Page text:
May 7, 2017

"Connected Universe" and "the Five C's of Historical Thinking"

With their 15th feature film in this series, Marvel Studios continues to demonstrate cinematic world-building that has depth, vision, and four-dimensional verisimilitude. The characters and situations in the Marvel Cinematic Universe continue developing in ways that are well thought through, overall. But not least among the many reasons I love watching these MCU movies is because great storytelling inspires me to think about historiography. Specifically, the idea of "Connectedness" reminds me of Thomas Andrews' and Flannery Burke's "Five C's of Thinking Historically", from their 2007 article for the AHA (American Historical Association).

The Five C's are: (1) Change over Time, (2) Context, (3) Causality, (4) Contingency, and (5) Complexity. It's an important piece that's received a great deal of attention, so I won't attempt to summarize it here, but I will briefly note the prominence of Sam Wineburg's 2001 classic, Historical Thinking and Other Unnatural Acts.

Although Wineburg didn't compare fiction and non-fiction, it is my personal observation that one of the many ways human brains begin learn to think historically is by maintaining an awareness of elaborate fictional worlds as they develop. In this regard, I further believe that serialized storytelling in visual media has the advantage of keeping CHANGE front and center. In a novel, you might forget the main character received a meaningful scar or developed a limp (until the text finds a reason to remind you about such a detail), but in films, television, or comic books you receive constant reminders of those residual changes simply because of the visual representation. The Marvel Comics Universe (like their Distinguished Competition) are the products of literally thousands of story creators - hundreds each year - who have modified a single story world with new creative dynamics on a monthly basis, and for several decades. There's a lot to keep up with, and although the visual aspect makes the information more feasibly managed, that also expands the limits of how much development can be attempted, from one year to another. 

My point here is that it can be a bit of a cognitive workout. Keeping up with an entire "connected universe" pushes the brain in some ways that you don't get if the story content of your favorite tv show is more self-contained and episodic. Or, as my daughter pointed out with Guardians of the Galaxy, Vol. 2, the whole audience can enjoy the story on a surface level but it also rewards thoughtful viewers who make a few deeper connections (and I'm not just talking about "easter eggs"; watch some of the recent mini-features on the MCU DVDs for commentary about this). I say again, this is one common way in which people begin to develop important skills in historical thinking. Others learn the 5 C's when they become skillful at party planning, or take on long-term logistical problems, or learn to manage complex ongoing projects, and so forth.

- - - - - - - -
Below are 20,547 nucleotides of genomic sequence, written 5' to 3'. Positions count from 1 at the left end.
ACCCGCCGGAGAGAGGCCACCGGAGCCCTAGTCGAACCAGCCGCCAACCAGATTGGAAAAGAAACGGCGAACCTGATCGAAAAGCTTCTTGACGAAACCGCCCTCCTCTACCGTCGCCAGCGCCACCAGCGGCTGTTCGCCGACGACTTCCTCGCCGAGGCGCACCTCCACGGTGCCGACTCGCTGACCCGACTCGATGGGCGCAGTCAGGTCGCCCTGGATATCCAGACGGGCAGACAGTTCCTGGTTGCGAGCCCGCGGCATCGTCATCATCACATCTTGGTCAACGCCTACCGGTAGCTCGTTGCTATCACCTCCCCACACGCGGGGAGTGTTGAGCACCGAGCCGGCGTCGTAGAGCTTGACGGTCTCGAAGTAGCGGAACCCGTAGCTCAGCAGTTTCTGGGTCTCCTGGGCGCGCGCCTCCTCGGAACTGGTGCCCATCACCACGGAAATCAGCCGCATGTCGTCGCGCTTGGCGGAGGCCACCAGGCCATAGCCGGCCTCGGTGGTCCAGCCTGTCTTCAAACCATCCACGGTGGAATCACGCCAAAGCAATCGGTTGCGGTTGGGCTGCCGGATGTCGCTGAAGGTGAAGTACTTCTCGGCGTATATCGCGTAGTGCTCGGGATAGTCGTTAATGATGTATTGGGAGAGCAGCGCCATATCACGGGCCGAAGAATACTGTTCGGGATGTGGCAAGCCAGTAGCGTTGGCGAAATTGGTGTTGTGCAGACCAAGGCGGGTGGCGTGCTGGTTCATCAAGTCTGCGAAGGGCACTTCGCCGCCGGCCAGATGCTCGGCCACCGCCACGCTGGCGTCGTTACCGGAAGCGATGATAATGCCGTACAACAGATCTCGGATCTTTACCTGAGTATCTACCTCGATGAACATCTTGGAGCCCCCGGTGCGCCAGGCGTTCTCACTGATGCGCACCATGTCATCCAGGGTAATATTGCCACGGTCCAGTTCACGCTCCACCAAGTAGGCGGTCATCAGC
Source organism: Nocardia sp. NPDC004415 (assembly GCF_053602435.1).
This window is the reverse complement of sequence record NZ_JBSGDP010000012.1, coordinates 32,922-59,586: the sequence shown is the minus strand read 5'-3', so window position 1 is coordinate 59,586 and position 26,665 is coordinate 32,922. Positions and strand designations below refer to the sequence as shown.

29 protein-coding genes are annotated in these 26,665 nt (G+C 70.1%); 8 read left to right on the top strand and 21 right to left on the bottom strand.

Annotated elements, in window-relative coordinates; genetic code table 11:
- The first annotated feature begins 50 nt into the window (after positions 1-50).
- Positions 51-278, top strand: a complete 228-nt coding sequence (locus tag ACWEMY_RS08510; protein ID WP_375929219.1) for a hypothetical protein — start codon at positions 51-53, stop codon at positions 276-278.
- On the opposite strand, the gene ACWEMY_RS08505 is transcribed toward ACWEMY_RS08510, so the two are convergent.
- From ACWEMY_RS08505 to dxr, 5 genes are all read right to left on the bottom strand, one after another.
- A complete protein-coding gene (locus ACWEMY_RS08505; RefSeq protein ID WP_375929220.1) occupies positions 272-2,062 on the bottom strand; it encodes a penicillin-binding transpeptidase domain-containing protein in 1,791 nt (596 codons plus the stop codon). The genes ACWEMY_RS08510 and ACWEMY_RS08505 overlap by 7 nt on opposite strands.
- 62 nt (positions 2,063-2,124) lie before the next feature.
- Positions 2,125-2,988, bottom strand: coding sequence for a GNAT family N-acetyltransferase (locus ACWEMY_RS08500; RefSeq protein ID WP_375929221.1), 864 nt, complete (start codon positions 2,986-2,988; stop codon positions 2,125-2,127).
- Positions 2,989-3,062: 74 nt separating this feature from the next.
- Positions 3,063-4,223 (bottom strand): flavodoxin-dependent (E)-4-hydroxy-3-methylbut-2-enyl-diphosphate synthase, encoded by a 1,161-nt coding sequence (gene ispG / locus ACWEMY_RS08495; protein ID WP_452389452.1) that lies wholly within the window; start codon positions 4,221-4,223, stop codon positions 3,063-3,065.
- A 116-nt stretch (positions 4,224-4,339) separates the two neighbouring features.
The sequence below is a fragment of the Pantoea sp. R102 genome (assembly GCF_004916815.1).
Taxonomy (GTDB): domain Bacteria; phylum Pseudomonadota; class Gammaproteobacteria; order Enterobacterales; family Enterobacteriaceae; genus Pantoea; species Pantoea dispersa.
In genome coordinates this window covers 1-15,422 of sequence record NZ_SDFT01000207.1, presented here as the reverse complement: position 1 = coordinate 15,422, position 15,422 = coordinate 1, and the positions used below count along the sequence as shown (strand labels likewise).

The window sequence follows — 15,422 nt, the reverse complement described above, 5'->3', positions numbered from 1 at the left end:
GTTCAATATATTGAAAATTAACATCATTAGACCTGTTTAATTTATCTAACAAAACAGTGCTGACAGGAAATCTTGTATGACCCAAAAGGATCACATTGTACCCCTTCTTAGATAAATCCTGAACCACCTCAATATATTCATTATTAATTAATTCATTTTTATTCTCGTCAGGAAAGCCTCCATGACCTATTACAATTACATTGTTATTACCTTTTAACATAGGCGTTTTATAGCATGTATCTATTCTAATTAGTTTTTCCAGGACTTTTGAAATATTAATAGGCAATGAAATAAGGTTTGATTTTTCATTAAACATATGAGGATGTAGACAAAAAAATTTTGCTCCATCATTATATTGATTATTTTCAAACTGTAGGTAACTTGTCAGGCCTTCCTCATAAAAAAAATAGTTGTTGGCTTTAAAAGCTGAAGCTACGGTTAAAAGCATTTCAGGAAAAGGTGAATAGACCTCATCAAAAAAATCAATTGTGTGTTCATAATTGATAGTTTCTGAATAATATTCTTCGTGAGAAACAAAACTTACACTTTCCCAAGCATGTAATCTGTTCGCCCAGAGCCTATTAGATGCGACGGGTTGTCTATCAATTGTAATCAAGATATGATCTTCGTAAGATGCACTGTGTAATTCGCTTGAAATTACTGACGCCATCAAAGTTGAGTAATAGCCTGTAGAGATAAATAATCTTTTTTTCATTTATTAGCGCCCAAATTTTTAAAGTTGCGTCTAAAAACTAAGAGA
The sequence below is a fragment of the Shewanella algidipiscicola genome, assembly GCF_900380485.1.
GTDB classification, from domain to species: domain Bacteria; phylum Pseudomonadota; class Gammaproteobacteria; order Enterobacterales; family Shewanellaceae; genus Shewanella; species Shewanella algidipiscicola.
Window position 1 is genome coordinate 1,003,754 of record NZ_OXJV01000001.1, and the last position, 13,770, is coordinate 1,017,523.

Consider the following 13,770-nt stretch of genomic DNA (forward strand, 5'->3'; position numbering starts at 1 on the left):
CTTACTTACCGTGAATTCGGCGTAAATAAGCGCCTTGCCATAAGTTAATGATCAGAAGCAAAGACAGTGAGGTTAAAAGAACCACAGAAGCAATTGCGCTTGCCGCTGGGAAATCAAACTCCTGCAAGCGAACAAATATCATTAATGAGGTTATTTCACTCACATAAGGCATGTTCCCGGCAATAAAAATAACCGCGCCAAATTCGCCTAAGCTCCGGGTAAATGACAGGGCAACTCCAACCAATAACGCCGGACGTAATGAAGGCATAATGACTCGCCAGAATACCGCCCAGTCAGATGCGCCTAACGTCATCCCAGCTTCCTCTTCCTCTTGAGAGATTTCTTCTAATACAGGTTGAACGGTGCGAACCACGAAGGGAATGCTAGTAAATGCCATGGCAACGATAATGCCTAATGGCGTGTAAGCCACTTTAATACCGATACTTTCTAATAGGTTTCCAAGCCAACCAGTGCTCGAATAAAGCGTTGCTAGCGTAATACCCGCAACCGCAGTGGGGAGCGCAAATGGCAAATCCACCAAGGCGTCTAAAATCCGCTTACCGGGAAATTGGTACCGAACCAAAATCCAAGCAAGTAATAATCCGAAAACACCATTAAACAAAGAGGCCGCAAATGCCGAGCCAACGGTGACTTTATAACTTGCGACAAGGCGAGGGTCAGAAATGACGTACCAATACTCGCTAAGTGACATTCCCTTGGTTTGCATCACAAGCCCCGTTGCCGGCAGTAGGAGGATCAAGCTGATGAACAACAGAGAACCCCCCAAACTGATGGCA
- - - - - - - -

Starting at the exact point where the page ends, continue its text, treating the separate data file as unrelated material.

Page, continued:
Some academic professionals learn to think historically because they write books, which require long term vision, accomplishing a variety of tasks on a demanding schedule, and overcoming a complex set of obstacles as the project develops. In fact, I've met some scholars who reveal no penchant for historical thinking except when they're thinking about the development of documents - like the supposed proto-history of the four cannonical Gospels. It might even be fair to say that most of the genuine historical thinking which one typically comes across in the guild of New Testament scholars has typically focused on Gospel composition. In those conversations, they assess complex hypothetical scenarios, but when I string together purported events featuring the Gospels narrative protagonist(s), or featuring Paul and his traveling companions, I too often get responses ranging from "deer in headlights" to "you can't do that" to "I don't trust these kinds of constructions." Well, fiddle-de-dee. 

WHY don't YOU deal well with historical thinking? 

Perhaps one reason you don't is because you haven't yet had the pleasure of engaging your mind at great length with a large enough fictional universe. Yes, there are other ways to get there, as I've noted above, and obviously not everyone who watches Marvel Movies or reads Marvel Comics will engage them deeply enough to develop the mental skills which can lead towards effective historical thinking. But this kind of thing is a big opportunity. At the very least, it's a potential means of entry.

Regular readers know how much I long for the day when all christian believers (or, just for a start, trained professional scholars) will engage the "story content" of the New Testament with the same kind of "mentally connected" world building that enables the development of thinking about (1) Change over Time, (2) Context, (3) Causality, (4) Contingency, and (5) Complexity.

If you can't do that yet when thinking about the historical past, try engaging deeply for a number of years with an elaborate fictional universe that keeps developing continuously. Great historical minds do occasionally begin their development from such humble beginnings.

Besides, fiction and non-fiction are alike in many other aspects. If you want to know more about that, try searching my site here, or waiting to see what I write in the future.


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"If I have ever made any valuable discoveries, it has been owing more to patient observation than to any other reason."

-- Isaac Newton